So, the gun supporters who are in favor of more legislation lost the debate, misspoke of death/accident statistics, used the emotion card immediately with images included, and want some more useless legislation. The good side is that they still supported teachers having guns and ridding their state of magazine bans.

The gun and true second amendment supporters said that more infringement is not good. They also said that instead of more laws, the current laws need to be better enforced. They were also already aware of the Heller decision and used it to rebuttal against the well regulated militia statement.


It is great to see pro-gun people having a debate about gun laws instead of seeing the normal anti-gun rhetoric. Because while some of the arguments brought up on the pro-side were flawed, they stood more ground on reasoning than saying guns are bad. I just don’t support more gun legislation unless it is freeing me of government placed burdens on my freedoms. A gun safety course like that is pretty useless. I support everyone going and getting training and firing their guns often for practice. But a one-time training course? I hardly learned anything at the hunter’s safety course from when I was about 12 years old. And it was a long time ago. Shooting the clay pigeons that day does not make me a well trained person with a shotgun. At this point, someone in favor of training might say that this means the courses should be more often then. But now we are back at “well regulated militia” and the Heller decision- and that is the end of that discussion.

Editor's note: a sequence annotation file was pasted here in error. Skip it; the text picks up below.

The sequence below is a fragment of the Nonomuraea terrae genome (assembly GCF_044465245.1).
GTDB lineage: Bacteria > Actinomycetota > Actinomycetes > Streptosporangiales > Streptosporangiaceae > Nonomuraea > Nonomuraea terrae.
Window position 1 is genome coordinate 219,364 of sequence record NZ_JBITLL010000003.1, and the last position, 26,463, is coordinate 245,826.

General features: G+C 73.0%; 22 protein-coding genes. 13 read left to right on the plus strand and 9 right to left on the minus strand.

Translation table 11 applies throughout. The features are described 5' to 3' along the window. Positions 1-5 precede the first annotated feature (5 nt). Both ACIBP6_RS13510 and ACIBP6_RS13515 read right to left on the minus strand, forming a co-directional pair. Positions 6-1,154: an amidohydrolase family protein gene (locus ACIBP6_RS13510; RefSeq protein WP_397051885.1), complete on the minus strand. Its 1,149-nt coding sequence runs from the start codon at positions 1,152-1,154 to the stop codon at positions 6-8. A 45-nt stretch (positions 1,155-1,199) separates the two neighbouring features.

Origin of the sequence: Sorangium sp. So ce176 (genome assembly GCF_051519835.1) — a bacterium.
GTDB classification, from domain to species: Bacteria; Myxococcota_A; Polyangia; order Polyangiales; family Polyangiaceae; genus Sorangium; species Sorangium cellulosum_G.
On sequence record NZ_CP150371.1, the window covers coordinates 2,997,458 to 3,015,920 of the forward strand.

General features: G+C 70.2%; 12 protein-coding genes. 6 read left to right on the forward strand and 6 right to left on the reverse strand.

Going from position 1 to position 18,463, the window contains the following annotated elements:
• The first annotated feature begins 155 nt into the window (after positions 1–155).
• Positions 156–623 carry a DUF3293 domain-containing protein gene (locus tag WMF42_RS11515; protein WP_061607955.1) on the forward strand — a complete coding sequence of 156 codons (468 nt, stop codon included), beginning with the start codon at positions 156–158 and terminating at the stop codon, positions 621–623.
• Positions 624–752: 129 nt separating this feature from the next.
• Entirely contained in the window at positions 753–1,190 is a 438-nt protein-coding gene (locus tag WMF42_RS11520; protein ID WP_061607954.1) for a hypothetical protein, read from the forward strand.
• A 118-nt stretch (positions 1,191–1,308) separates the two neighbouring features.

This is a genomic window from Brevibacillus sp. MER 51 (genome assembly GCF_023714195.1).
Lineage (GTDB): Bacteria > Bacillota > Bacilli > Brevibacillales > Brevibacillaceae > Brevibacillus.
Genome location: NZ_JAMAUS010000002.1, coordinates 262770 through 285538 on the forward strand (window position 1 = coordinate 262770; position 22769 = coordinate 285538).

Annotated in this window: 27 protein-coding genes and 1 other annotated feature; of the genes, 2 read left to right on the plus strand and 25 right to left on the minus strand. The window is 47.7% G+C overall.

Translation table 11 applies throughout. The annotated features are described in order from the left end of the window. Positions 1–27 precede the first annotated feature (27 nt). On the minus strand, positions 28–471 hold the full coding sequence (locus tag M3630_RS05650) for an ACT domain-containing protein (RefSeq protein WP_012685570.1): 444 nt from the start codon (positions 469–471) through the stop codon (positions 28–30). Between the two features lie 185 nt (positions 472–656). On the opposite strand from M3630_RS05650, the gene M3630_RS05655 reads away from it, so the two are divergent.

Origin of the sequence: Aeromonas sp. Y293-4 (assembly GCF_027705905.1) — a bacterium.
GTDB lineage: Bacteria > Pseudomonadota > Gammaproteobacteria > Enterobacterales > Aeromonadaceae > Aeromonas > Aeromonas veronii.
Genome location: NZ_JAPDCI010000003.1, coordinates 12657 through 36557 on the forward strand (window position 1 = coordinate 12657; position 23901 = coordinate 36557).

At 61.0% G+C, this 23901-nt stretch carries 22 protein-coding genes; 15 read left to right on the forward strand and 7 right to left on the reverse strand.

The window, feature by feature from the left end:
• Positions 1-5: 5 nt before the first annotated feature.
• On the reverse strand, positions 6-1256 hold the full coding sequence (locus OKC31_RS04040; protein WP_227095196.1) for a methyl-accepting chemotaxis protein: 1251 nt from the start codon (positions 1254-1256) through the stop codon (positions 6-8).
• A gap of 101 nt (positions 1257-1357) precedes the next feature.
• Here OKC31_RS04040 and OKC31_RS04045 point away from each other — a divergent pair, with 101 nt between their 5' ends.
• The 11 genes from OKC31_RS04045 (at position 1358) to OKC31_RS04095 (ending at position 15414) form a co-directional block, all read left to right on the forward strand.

Have a nice day, and I’ll leave you today with this thought,

It is up to me to continue my training with dedication, not legislation.


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  1. “Rebuttal”, dude. Don’t ruin a great article with one annoying misspelling. You’ve got spellcheck.

Feel free to express your opinions. Trolling, overly cussing and Internet Commandos will not be tolerated .